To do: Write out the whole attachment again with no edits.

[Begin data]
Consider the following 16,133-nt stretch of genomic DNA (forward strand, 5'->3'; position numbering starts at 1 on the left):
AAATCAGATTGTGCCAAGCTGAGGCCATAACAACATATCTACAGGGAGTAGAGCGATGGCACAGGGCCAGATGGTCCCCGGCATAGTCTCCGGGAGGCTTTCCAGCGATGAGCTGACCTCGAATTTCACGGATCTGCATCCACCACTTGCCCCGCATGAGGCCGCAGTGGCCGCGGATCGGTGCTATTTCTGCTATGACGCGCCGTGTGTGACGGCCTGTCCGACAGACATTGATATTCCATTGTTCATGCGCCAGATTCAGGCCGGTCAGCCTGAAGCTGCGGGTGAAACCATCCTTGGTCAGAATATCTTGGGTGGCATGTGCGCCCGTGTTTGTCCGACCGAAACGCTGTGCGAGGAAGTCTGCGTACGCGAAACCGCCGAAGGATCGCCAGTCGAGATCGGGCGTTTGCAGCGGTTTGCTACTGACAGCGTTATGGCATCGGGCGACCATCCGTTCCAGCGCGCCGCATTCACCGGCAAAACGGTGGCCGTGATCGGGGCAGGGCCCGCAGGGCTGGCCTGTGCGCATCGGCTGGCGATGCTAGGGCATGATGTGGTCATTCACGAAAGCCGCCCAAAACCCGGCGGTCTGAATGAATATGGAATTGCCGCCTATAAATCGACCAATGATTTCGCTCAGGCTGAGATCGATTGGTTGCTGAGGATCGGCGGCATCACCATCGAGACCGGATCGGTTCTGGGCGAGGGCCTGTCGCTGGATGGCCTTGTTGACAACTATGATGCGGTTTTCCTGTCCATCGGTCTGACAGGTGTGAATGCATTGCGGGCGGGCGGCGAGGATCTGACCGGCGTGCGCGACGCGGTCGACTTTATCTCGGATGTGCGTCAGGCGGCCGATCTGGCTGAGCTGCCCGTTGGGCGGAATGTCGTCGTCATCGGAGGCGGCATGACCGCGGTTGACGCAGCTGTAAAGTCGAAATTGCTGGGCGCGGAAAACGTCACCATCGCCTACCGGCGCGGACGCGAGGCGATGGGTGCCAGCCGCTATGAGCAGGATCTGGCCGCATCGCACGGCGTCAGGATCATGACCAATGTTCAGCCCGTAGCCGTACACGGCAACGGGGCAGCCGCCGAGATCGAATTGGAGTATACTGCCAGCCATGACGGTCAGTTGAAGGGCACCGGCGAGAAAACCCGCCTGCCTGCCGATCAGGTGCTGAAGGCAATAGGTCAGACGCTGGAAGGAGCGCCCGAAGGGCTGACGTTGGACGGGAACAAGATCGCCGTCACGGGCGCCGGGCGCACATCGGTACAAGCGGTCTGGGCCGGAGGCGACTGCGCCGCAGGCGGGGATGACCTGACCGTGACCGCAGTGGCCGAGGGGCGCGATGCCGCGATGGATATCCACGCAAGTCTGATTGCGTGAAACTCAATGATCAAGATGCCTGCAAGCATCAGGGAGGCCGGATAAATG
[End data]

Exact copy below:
Consider the following 16,133-nt stretch of genomic DNA (forward strand, 5'->3'; position numbering starts at 1 on the left):
AAATCAGATTGTGCCAAGCTGAGGCCATAACAACATATCTACAGGGAGTAGAGCGATGGCACAGGGCCAGATGGTCCCCGGCATAGTCTCCGGGAGGCTTTCCAGCGATGAGCTGACCTCGAATTTCACGGATCTGCATCCACCACTTGCCCCGCATGAGGCCGCAGTGGCCGCGGATCGGTGCTATTTCTGCTATGACGCGCCGTGTGTGACGGCCTGTCCGACAGACATTGATATTCCATTGTTCATGCGCCAGATTCAGGCCGGTCAGCCTGAAGCTGCGGGTGAAACCATCCTTGGTCAGAATATCTTGGGTGGCATGTGCGCCCGTGTTTGTCCGACCGAAACGCTGTGCGAGGAAGTCTGCGTACGCGAAACCGCCGAAGGATCGCCAGTCGAGATCGGGCGTTTGCAGCGGTTTGCTACTGACAGCGTTATGGCATCGGGCGACCATCCGTTCCAGCGCGCCGCATTCACCGGCAAAACGGTGGCCGTGATCGGGGCAGGGCCCGCAGGGCTGGCCTGTGCGCATCGGCTGGCGATGCTAGGGCATGATGTGGTCATTCACGAAAGCCGCCCAAAACCCGGCGGTCTGAATGAATATGGAATTGCCGCCTATAAATCGACCAATGATTTCGCTCAGGCTGAGATCGATTGGTTGCTGAGGATCGGCGGCATCACCATCGAGACCGGATCGGTTCTGGGCGAGGGCCTGTCGCTGGATGGCCTTGTTGACAACTATGATGCGGTTTTCCTGTCCATCGGTCTGACAGGTGTGAATGCATTGCGGGCGGGCGGCGAGGATCTGACCGGCGTGCGCGACGCGGTCGACTTTATCTCGGATGTGCGTCAGGCGGCCGATCTGGCTGAGCTGCCCGTTGGGCGGAATGTCGTCGTCATCGGAGGCGGCATGACCGCGGTTGACGCAGCTGTAAAGTCGAAATTGCTGGGCGCGGAAAACGTCACCATCGCCTACCGGCGCGGACGCGAGGCGATGGGTGCCAGCCGCTATGAGCAGGATCTGGCCGCATCGCACGGCGTCAGGATCATGACCAATGTTCAGCCCGTAGCCGTACACGGCAACGGGGCAGCCGCCGAGATCGAATTGGAGTATACTGCCAGCCATGACGGTCAGTTGAAGGGCACCGGCGAGAAAACCCGCCTGCCTGCCGATCAGGTGCTGAAGGCAATAGGTCAGACGCTGGAAGGAGCGCCCGAAGGGCTGACGTTGGACGGGAACAAGATCGCCGTCACGGGCGCCGGGCGCACATCGGTACAAGCGGTCTGGGCCGGAGGCGACTGCGCCGCAGGCGGGGATGACCTGACCGTGACCGCAGTGGCCGAGGGGCGCGATGCCGCGATGGATATCCACGCAAGTCTGATTGCGTGAAACTCAATGATCAAGATGCCTGCAAGCATCAGGGAGGCCGGATAAATG